Hancock made me question why I ever stopped eating chicken


Feeling a sickening swirl of unease flip my stomach upside down, I stared at the piece of fried chicken—something I haven’t eaten since eighth grade—and decided that it was what I had to do.

If I was going to review Hancock, a restaurant known for their southern-style chicken, I was going to have to momentarily not be a vegetarian and just eat the chicken.

Was I initially disgusted? Yes. But was the quickly dissipating wave of nausea necessary? Also yes, because the chicken I had made me question why I ever stopped eating it in the first place.

Rewinding to a couple of weeks ago, when my dear mother texted me about Hancock, I knew, deep down, I was probably going to have to eat chicken. Scouring the menu online– which had a whole section dedicated to fried chicken alone– it was pretty clear that, despite my unease, I was going to be ordering from that section.

And so, flashing forward to the day my mom, brother, and his friend and I piled into the car and crossed the highway to Wealthy Street, I mentally prepared myself to order from a section of the menu I habitually skip over.

Quickly finding a parking spot outside the restaurant, which I credit to the fact that we went out to eat at 4:30, we crossed the street and trekked across the neatly-paved sidewalks and too-green turf. My brother and his friend’s 12-year-old brains couldn’t quite wrap their head around the fact that there was fake grass outside a restaurant, but I was tunnel-vision focusing on the chicken I was about to eat for the first time in a very long time.

Walking past the turf and stepping into the all-white restaurant—white walls, white tables, white decorations—we were graciously greeted by the laughter of the staff waiting for the dinner rush to come through, the cheery country music, and the vast menu occupying the back wall.

Noticing the stack of red numbers beside the stacks of glass water cups, I was surprised to see that it was not a sit-down restaurant, but more of a Five Guys situation, where you place your order and take a number to the table.

The boys immediately decided on two baskets of fried chicken and waffle fries and ran to an open high-top table, which there was no trouble in finding since we were one of two families in the restaurant, and my mom placed her order of a grilled chicken salad. I instinctively eyed the sides menu, which consisted of almost every variation of potatoes, biscuits, baked beans, and macaroni and cheese, priced at three to five dollars. I decided to order waffle fries and macaroni and cheese, just to be safe.

Eyeing the high price for the chicken baskets—10 dollars for a medium—I concluded that I didn’t want to waste money on something I could possibly throw up a few hours later. So, I just decided to sample chicken from everyone else’s meal in order to save money and my stomach.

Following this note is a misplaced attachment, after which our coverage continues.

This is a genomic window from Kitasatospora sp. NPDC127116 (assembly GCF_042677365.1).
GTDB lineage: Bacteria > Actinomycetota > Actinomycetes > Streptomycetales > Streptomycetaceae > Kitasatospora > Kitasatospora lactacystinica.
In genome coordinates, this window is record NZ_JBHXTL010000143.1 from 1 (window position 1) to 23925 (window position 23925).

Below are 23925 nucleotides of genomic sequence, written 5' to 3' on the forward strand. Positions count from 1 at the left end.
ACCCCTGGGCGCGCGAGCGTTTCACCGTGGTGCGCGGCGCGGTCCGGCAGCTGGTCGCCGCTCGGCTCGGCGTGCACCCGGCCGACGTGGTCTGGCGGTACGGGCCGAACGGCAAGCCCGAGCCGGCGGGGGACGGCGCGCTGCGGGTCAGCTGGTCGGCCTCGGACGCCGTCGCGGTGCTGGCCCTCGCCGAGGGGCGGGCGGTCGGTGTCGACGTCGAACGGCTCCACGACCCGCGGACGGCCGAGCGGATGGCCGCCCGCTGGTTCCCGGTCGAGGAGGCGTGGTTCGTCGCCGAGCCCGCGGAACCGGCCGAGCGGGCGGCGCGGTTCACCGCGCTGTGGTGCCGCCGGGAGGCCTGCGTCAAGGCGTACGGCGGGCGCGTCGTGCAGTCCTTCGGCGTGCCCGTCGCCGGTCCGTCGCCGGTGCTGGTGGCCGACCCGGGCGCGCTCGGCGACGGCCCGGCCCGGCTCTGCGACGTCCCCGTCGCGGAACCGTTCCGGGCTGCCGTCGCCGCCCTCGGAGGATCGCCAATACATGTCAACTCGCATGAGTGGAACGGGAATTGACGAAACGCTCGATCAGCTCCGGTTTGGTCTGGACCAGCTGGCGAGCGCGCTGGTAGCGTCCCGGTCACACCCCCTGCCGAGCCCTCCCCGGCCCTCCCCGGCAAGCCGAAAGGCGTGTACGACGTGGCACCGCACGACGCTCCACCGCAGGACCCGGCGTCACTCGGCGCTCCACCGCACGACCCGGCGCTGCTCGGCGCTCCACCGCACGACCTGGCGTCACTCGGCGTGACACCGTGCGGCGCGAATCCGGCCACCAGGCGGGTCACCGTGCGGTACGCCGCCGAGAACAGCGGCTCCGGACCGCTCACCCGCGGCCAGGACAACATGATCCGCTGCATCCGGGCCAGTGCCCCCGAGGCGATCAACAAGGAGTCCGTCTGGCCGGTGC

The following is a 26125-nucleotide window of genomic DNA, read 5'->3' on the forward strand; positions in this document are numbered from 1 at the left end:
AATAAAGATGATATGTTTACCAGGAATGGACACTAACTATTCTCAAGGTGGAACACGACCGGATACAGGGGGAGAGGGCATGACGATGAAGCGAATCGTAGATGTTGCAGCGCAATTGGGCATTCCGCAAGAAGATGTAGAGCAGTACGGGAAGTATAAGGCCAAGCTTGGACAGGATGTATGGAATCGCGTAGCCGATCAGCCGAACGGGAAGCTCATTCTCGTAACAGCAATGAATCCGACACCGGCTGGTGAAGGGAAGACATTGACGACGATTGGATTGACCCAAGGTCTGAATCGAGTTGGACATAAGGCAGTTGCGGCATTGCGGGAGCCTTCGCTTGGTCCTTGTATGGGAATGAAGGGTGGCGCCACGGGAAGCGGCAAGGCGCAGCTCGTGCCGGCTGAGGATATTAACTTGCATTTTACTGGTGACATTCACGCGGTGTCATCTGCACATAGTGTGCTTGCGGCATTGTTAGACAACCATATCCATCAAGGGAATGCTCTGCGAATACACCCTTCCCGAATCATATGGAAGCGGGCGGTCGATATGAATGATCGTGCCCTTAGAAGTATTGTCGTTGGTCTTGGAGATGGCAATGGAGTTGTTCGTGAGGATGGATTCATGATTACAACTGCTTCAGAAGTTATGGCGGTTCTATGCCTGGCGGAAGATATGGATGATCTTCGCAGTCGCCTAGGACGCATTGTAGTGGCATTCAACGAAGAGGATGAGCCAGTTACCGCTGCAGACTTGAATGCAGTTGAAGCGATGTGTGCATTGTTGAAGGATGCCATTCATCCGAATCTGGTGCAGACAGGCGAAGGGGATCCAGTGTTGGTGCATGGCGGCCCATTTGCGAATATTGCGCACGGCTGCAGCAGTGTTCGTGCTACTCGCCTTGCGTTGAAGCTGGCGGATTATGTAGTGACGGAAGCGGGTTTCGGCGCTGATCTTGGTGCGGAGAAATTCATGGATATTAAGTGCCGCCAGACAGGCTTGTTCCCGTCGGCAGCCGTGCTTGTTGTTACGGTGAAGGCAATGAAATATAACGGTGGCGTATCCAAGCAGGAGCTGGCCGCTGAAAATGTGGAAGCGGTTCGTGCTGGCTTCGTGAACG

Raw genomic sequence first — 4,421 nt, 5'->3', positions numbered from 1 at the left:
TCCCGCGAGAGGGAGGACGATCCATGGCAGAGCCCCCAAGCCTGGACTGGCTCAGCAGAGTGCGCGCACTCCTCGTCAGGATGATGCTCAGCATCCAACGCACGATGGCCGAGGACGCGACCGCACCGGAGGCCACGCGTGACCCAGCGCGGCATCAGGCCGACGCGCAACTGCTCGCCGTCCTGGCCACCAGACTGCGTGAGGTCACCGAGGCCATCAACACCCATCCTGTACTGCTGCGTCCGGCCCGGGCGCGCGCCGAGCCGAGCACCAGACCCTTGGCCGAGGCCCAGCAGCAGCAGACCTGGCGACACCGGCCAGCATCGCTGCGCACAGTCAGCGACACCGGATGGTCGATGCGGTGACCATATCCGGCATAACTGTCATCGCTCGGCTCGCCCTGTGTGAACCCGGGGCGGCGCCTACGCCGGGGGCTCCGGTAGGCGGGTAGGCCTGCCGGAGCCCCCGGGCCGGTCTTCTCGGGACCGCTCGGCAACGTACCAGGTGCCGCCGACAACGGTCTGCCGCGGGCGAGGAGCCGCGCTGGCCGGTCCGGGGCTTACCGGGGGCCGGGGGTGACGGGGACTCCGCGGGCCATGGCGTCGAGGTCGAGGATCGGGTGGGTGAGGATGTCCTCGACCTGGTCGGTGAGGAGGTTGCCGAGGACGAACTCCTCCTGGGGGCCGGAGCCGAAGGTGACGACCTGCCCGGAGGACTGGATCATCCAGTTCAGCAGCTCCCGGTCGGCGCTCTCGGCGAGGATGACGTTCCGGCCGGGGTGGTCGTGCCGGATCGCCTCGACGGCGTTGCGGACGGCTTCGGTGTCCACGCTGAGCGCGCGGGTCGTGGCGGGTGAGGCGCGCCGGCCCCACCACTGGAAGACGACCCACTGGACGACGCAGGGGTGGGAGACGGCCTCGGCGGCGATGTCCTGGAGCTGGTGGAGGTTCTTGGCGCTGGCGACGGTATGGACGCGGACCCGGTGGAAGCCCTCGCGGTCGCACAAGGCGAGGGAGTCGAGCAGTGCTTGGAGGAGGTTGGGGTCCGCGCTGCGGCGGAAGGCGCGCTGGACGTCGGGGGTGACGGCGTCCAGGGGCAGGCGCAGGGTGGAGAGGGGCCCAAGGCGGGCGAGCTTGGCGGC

My mom and I took our number and headed to the table, which was positioned right next to a huge glass garage door overlooking Wealthy Theatre, other various restaurants and, yes, the fake grass. Taking in the environment, which was a relatively small space that felt ten times bigger because of the all-white setup, we waited about ten minutes for our food while listening to the country music and sipping our sodas.

A kind server brought out the fresh food—sizzling, steaming, and screaming southern—and placed the various trays on our circular table. The restaurant was on the smaller side, so the tables were too, but I didn’t notice how truly tiny the table was until the food came.

The white decorations expanded the space, but they couldn’t do the same to the too-small table. We all awkwardly bumped arms with the server as she was figuring out who ordered what, and we eventually had to remove everything that wasn’t necessary from the table in order to fit everything.

The pure deliciousness of the fries— the first item I dug into—made up for the lack of elbow room. Perfectly seasoned, with a kick of spice, and not at all soggy or greasy, it was the perfect way to start dinner. Moving to the macaroni and cheese, which came in a bowl the size of the palm of my hand, I devoured the cheesy goodness in minutes.

Then, the chicken.

Feeling a sickening swirl of unease flip my stomach upside down, I stared at the piece of fried chicken—something I haven’t eaten since eighth grade—and decided that it was what I had to do. It was fried chicken, exactly how I remembered it to be. Southern-style, simple fried chicken with a fiery twist and without a drop of grease.

Fried chicken is often the meat I crave, and my experience at Hancock will only enhance these cravings—it was truly such a great way to start slowly incorporating chicken back into my diet.

The fries were fiery, the macaroni and cheese was mouthwatering, and the chicken was a complete cure to my cravings.

Despite the pricey menu, despite the small tables, and, to my brother and his friend, despite the fake grass, Hancock was a fun way to spend a Tuesday night and cure my chicken cravings.